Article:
Friday, August 24, 2018
Maine State Pier, Portland, Maine
I bought a house this summer, which meant that I canceled a solid month of concert-going to renovate and move, including a trip to the Newport Folk Festival. I couldn’t, however, skip seeing Dashboard Confessional at the Maine State Pier, which says a lot, because the Pier is a terrible venue and I was slammed. If you’re in your late 30s, you might also be at the right age for Dashboard Confessional to have been important to you at a transition point in your life. Their 2001 album, The Places You Have Come to Fear the Most, has been my go-to break up album for almost 20 years.
I spent the afternoon with my friend Jan at Reid State Park and then scooted down to Portland to catch Dashboard’s set. The person I talked to at the ticket booth was friendly, which is about the only positive interaction I’ve ever had with a staff member at the Pier, so it deserves a mention. I ran into one of my former students and her big sister and caught up for a bit, and then grabbed my spot in front of the barricade to take photos for the first three songs of Dashboard’s set.
If you have nostalgic feelings about Dashboard, then this was a pretty okay show. If you didn’t, I bet you thought their set fell flat. Chris Carrabba’s got a lot of screechy high notes to hit in his songs, so he balances that with a lot of chatting with the audience. He also gave personal introductions of every member of the band. Chris knows his audience well by now, and said, “some of you guys were in drama and got beat up like me. If we all feel weird together, we don’t have to feel weird alone.” I was so glad to hear “Again I Go Unnoticed,” “Saints and Sailors,” and “Screaming Infidelities” early in their 14-song set. To introduce “Screaming Infidelities,” Chris said “come on kids–we’re going crying.”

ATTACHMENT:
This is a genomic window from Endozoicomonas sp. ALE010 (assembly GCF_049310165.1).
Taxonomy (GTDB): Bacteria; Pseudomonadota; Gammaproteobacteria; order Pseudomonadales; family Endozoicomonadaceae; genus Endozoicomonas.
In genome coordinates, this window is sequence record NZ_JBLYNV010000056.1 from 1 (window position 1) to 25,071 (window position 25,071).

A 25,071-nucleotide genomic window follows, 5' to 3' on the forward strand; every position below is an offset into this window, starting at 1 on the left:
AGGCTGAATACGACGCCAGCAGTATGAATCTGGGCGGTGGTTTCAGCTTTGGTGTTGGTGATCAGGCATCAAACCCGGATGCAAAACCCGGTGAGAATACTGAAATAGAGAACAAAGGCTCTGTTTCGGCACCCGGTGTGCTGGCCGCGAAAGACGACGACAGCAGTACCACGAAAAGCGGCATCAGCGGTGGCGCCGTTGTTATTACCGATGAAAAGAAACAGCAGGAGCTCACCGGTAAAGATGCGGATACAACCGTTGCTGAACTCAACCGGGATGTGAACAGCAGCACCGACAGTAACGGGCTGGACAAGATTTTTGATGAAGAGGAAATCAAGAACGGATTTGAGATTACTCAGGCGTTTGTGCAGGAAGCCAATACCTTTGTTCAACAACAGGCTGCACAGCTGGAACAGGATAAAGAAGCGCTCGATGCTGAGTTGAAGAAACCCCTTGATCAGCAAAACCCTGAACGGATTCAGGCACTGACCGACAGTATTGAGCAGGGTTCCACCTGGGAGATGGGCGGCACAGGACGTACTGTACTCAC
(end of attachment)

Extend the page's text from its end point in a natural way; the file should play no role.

Chris said Weezer was the first band to believe in Dashboard Confessional, so they covered “Say It Ain’t So” to thank them. I didn’t like the new song for this tour–“Kinda Yeah Sorta,” but Dashboard hasn’t been putting a ton of music out in the last decade, so I’ll forgive it. Chris talked a lot between songs, and his messages were about inclusion and kindness. To introduce “We Fight,” he said “we are all accepting of each other’s differences in this space. I don’t know what’s going on with the rest of the world, but I beg you to show them what we are doing right. Let’s make a better world for ourselves and our children.”
I made my way to the rear of the audience to watch the full moon behind the stage light up the sky. Chris played “Hands Down,” which he always says is about the “best day he’s ever had in his whole life” to end their set. I was glad to hear some of these songs that mean a lot to me in person again, and was happy to get to do that nearby in Portland on a gorgeous night.